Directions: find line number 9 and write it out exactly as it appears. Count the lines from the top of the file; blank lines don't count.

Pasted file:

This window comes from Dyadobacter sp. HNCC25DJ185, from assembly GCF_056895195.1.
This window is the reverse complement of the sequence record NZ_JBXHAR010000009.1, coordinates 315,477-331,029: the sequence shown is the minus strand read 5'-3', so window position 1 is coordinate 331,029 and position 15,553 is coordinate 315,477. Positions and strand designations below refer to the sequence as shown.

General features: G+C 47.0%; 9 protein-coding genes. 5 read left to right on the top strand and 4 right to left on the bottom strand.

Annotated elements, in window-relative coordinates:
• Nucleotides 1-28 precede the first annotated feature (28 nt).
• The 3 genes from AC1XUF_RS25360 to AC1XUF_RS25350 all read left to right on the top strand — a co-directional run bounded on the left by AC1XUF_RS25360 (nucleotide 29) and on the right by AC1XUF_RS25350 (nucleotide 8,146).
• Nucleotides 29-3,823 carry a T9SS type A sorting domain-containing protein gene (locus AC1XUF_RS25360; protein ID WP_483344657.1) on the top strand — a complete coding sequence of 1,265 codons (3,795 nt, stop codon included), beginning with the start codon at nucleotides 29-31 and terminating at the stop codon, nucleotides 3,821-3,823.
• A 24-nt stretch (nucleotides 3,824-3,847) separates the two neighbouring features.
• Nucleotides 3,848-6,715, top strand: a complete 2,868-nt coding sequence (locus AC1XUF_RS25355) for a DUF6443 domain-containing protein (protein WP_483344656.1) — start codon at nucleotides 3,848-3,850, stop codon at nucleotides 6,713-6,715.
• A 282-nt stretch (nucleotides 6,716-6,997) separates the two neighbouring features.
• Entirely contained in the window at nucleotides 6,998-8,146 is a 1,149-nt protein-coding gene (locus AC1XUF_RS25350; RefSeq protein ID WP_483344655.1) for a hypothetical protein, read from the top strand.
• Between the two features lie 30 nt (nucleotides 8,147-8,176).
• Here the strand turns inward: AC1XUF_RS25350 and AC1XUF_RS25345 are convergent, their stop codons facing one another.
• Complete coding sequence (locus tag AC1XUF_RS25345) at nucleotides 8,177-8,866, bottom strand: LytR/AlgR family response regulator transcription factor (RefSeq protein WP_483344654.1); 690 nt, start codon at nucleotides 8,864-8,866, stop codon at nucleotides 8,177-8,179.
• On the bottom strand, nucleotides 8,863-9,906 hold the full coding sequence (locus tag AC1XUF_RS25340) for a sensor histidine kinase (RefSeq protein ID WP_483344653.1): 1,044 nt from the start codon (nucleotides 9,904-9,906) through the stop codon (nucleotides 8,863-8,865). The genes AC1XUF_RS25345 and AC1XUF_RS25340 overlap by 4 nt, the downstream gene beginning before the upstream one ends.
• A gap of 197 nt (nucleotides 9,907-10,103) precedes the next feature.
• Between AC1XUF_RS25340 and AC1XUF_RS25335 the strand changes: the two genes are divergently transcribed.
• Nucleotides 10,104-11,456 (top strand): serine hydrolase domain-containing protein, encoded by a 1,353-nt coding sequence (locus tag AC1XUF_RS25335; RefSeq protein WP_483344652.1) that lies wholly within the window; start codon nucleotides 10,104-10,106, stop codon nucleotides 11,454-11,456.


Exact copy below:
• Nucleotides 3,848-6,715, top strand: a complete 2,868-nt coding sequence (locus AC1XUF_RS25355) for a DUF6443 domain-containing protein (protein WP_483344656.1) — start codon at nucleotides 3,848-3,850, stop codon at nucleotides 6,713-6,715.